Binder jetting progresses at GE Additive

Just four miles away, the second stop on GE’s 3D printing tour took attendees to a new GE Additive facility. Never shown to outside media before, the complex was opened to accommodate the growth of GE Additive, which had originally been housed in ATC but moved to another plant in June 2020 to facilitate its machine testing activities, which include binder jetting development. systems.

Rather than acquire a developer of such technology, as it did with Arcam and Concept Laser, GE launched its own R&D program in 2016. Over the next two years, the company built the versions H1 Alpha and H2 Beta of an exclusive binder jetting machine, the performance of which it continues to work on optimizing with partners such as Cummins, Wabtec and Sandvik.

At the GE Additive plant in Cincinnati, Brian Birkmeyer, its Binder Jet product line manager, led a factory tour alongside its Chief Innovation Officer and fuel nozzle tip developer, Joshua Mook. . Like at ATC, the sensitive R&D conducted there was hidden behind multiple layers of security, including large doors to obscure the machinery from outside view, but once inside, the GE team was happy to to share.

Engineers depowdering a Series 3 3D printed part. Photo via GE Additive, GEADPR068.
Engineers depowdering a Series 3 3D printed part. Photo via GE Additive, GEADPR068.

In the workshop, engineers were hard at work developing the latest version of GE Additive’s binder jetting machine: the 3-Series, in addition to its range of ancillary Binder Jet products. Designed for deployment in mass production environments, the system 3D prints by depositing a water-based binder onto a powder bed, before its water content evaporates, leaving behind a reticulated “green part”.

To prove just how strong these prints are, the team challenged guests to try breaking test pieces, and they proved to be extremely resistant to breakage. The system also does not accomplish this at the expense of precision and would be capable of producing components with wall thicknesses less than 500 µm. Thanks to its interchangeable input conveyor and the configuration of its pre and post-processing machines, it is also possible to chain 3 series to create a production line.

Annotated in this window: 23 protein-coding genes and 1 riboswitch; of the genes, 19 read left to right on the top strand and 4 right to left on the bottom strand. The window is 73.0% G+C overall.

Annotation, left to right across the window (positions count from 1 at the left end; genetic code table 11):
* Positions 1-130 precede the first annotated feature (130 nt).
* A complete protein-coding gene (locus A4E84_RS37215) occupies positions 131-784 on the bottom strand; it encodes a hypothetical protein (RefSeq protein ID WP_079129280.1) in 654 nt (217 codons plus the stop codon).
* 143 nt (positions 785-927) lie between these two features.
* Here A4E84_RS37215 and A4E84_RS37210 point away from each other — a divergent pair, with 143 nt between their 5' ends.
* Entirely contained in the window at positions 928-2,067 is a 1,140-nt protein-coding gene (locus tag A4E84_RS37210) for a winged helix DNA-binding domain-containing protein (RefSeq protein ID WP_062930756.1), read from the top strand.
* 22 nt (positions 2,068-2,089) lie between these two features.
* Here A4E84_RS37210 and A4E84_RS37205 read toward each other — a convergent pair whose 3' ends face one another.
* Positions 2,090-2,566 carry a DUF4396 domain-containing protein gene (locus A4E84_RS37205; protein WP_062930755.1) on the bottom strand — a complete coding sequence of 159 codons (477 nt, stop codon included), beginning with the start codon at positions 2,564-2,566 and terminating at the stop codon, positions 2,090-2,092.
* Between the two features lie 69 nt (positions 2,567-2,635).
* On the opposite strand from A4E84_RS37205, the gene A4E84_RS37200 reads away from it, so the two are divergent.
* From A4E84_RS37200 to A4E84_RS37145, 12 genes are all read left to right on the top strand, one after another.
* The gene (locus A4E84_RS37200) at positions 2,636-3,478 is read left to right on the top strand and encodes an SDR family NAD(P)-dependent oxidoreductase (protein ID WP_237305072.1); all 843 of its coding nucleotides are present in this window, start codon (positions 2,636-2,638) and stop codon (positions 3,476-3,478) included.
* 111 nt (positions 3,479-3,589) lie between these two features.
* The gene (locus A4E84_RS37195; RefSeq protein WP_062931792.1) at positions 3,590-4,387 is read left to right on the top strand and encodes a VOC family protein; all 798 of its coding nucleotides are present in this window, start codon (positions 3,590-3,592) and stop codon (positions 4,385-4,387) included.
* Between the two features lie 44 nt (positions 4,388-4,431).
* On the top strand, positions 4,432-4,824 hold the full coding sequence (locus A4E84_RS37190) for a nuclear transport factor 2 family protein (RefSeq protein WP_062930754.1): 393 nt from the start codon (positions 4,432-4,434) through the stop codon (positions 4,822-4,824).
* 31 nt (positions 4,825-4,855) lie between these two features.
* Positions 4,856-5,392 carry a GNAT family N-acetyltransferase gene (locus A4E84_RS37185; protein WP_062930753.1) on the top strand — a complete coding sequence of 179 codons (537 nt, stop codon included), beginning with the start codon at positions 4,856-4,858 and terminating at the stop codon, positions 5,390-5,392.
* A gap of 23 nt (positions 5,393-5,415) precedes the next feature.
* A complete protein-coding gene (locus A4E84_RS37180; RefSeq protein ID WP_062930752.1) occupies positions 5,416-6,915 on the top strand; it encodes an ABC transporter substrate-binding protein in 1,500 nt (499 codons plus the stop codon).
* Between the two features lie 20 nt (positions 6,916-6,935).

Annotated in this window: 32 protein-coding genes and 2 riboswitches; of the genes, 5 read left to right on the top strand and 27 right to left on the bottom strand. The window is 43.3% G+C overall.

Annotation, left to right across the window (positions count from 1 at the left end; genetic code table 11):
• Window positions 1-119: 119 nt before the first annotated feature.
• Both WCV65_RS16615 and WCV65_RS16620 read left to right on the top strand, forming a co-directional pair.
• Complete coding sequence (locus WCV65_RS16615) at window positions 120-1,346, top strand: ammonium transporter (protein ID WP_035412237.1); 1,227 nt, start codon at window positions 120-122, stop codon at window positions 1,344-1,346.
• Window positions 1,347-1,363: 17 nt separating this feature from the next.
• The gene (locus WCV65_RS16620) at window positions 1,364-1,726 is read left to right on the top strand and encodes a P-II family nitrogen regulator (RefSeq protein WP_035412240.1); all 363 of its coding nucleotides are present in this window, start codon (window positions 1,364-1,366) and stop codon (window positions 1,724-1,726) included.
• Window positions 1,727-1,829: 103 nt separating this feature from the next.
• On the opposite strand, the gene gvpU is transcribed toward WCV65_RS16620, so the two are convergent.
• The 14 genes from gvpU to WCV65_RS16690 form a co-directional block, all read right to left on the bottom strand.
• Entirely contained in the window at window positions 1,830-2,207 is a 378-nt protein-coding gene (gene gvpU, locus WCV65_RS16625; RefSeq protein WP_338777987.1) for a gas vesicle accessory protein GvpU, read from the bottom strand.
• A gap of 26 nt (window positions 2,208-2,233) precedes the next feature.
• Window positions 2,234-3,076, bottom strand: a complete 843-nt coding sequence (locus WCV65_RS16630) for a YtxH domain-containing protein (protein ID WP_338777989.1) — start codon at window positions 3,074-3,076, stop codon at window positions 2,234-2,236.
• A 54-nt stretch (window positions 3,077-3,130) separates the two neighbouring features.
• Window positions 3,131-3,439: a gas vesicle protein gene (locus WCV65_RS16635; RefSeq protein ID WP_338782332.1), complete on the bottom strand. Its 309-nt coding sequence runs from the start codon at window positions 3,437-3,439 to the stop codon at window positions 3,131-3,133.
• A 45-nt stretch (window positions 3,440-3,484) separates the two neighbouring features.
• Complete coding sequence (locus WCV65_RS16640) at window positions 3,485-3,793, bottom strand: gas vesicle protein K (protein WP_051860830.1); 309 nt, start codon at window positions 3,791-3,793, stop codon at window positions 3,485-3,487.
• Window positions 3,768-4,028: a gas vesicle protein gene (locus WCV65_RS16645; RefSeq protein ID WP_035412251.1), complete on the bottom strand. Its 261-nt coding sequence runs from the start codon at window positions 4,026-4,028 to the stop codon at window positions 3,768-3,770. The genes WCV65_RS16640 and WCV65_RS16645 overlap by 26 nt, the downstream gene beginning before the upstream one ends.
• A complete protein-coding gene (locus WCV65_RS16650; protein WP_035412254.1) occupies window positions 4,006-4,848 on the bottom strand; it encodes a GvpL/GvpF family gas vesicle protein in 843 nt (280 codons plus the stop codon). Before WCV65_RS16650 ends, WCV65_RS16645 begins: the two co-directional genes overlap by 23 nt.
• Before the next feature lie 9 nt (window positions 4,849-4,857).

By doing so, Mook said users can achieve “cascading powder delivery” in a way that generates a “100% utilization rate” and truly unlocks “non-disruptive manufacturing.” In terms of applications, Mook and Birkmeyer said the system was first developed because there was no binder jetting solution to meet GE’s casting manufacturing needs, but they also pointed to the automotive as a demanding potential use case.

Asked how their company views competitors, the pair wouldn’t be attracted to issues like HP’s recent launch of Metal Jet or Nikon’s takeover of SLM Solutions. That said, they’ve been very upfront about the limitations of binder jetting around parts with complex internals, with Mook saying users “won’t be able to build a fuel nozzle” with it. On the broader issue of market rivals, he added that GE is “a bit unique” in targeting industrial binder jetting, so it “plays its own game.”

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Featured image shows GE Additive’s plant in Cincinnati, Ohio. Photo by Paul Hanaphy.